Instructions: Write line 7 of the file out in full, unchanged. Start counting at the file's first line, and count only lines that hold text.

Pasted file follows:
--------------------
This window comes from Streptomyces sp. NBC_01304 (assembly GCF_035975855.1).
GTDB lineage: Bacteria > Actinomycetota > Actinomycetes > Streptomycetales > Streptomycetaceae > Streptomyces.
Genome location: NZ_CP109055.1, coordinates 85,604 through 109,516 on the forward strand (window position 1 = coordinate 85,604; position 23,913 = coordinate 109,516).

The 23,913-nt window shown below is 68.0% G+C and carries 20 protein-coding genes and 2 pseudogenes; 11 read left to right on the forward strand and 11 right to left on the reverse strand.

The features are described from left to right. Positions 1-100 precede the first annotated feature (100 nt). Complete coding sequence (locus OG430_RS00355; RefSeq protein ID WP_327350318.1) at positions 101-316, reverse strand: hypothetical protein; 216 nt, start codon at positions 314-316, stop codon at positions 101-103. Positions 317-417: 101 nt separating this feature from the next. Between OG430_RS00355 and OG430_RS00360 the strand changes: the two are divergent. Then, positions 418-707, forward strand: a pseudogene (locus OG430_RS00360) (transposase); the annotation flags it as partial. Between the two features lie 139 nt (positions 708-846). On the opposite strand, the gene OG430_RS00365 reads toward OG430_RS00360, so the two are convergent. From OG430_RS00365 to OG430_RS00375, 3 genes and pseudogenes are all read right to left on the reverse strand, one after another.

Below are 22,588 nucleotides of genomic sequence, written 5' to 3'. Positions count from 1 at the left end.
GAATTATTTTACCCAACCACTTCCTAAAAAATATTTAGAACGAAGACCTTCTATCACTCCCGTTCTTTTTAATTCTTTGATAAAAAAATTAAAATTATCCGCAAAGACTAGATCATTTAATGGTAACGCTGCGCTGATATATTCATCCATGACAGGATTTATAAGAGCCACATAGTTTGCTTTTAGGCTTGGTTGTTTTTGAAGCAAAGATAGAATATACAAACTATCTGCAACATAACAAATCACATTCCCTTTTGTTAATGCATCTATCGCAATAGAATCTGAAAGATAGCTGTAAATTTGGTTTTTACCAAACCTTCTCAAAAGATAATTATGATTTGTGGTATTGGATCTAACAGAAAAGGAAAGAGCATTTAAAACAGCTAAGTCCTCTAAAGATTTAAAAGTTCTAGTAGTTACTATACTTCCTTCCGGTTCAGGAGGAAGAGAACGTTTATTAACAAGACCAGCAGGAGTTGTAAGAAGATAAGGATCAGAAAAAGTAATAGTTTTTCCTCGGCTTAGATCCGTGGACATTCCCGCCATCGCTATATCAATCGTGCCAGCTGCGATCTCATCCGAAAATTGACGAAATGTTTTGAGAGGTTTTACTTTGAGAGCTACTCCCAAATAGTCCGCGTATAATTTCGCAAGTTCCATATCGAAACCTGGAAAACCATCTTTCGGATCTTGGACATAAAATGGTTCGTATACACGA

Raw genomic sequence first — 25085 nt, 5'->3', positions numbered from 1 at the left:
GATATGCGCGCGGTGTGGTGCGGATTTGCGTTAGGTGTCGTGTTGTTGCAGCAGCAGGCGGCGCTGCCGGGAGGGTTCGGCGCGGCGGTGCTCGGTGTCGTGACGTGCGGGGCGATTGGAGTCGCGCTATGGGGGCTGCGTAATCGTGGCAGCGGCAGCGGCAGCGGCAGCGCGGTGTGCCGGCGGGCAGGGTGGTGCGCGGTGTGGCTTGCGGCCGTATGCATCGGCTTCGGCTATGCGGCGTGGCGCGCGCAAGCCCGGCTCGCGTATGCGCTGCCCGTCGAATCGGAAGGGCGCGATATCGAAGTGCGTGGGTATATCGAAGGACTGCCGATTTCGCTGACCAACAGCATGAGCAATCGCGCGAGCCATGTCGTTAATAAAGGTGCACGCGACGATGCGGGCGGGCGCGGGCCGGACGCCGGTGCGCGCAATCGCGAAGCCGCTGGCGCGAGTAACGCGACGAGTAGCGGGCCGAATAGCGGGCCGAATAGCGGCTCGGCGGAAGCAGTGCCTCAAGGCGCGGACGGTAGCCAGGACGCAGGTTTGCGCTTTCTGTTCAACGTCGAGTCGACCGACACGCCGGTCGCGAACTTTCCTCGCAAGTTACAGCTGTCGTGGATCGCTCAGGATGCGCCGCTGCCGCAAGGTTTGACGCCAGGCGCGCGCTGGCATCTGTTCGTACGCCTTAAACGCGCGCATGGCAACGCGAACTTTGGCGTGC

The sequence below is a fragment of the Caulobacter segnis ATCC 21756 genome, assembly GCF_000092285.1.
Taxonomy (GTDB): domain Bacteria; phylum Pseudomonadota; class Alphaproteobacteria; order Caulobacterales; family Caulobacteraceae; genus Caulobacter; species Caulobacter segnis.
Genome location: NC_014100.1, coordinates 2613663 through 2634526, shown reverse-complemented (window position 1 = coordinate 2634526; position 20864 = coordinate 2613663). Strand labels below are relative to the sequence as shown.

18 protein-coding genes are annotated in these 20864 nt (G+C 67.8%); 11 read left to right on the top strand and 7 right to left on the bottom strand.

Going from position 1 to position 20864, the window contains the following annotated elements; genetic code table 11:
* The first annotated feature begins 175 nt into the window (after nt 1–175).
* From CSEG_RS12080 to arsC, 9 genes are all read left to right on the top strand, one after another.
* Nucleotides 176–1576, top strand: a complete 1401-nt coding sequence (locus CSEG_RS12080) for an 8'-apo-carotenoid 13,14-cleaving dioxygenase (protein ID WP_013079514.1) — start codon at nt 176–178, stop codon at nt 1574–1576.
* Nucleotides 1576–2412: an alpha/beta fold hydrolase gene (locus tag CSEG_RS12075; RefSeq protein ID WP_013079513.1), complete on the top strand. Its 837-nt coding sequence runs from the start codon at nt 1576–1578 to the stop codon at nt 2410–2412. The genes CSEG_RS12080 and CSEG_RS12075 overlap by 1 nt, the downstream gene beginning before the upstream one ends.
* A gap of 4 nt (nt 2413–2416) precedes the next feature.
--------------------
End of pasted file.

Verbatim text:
GAATTATTTTACCCAACCACTTCCTAAAAAATATTTAGAACGAAGACCTTCTATCACTCCCGTTCTTTTTAATTCTTTGATAAAAAAATTAAAATTATCCGCAAAGACTAGATCATTTAATGGTAACGCTGCGCTGATATATTCATCCATGACAGGATTTATAAGAGCCACATAGTTTGCTTTTAGGCTTGGTTGTTTTTGAAGCAAAGATAGAATATACAAACTATCTGCAACATAACAAATCACATTCCCTTTTGTTAATGCATCTATCGCAATAGAATCTGAAAGATAGCTGTAAATTTGGTTTTTACCAAACCTTCTCAAAAGATAATTATGATTTGTGGTATTGGATCTAACAGAAAAGGAAAGAGCATTTAAAACAGCTAAGTCCTCTAAAGATTTAAAAGTTCTAGTAGTTACTATACTTCCTTCCGGTTCAGGAGGAAGAGAACGTTTATTAACAAGACCAGCAGGAGTTGTAAGAAGATAAGGATCAGAAAAAGTAATAGTTTTTCCTCGGCTTAGATCCGTGGACATTCCCGCCATCGCTATATCAATCGTGCCAGCTGCGATCTCATCCGAAAATTGACGAAATGTTTTGAGAGGTTTTACTTTGAGAGCTACTCCCAAATAGTCCGCGTATAATTTCGCAAGTTCCATATCGAAACCTGGAAAACCATCTTTCGGATCTTGGACATAAAATGGTTCGTATACACGA